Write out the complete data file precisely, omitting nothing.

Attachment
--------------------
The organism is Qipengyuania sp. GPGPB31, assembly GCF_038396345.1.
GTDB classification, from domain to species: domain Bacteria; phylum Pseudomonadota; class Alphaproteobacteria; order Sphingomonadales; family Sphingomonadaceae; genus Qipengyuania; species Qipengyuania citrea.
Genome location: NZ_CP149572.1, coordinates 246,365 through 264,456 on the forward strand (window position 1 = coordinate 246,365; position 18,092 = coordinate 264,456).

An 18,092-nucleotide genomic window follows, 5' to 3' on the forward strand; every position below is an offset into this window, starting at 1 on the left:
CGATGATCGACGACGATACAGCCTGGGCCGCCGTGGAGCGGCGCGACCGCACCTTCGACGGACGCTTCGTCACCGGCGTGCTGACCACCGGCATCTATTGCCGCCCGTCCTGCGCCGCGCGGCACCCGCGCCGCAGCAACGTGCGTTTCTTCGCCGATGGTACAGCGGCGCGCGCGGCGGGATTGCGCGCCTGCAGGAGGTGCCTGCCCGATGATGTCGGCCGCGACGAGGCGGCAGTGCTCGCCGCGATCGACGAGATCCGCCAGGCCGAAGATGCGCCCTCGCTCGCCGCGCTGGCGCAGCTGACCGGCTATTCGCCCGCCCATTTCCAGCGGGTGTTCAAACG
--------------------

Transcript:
The organism is Qipengyuania sp. GPGPB31, assembly GCF_038396345.1.
GTDB classification, from domain to species: domain Bacteria; phylum Pseudomonadota; class Alphaproteobacteria; order Sphingomonadales; family Sphingomonadaceae; genus Qipengyuania; species Qipengyuania citrea.
Genome location: NZ_CP149572.1, coordinates 246,365 through 264,456 on the forward strand (window position 1 = coordinate 246,365; position 18,092 = coordinate 264,456).

An 18,092-nucleotide genomic window follows, 5' to 3' on the forward strand; every position below is an offset into this window, starting at 1 on the left:
CGATGATCGACGACGATACAGCCTGGGCCGCCGTGGAGCGGCGCGACCGCACCTTCGACGGACGCTTCGTCACCGGCGTGCTGACCACCGGCATCTATTGCCGCCCGTCCTGCGCCGCGCGGCACCCGCGCCGCAGCAACGTGCGTTTCTTCGCCGATGGTACAGCGGCGCGCGCGGCGGGATTGCGCGCCTGCAGGAGGTGCCTGCCCGATGATGTCGGCCGCGACGAGGCGGCAGTGCTCGCCGCGATCGACGAGATCCGCCAGGCCGAAGATGCGCCCTCGCTCGCCGCGCTGGCGCAGCTGACCGGCTATTCGCCCGCCCATTTCCAGCGGGTGTTCAAACG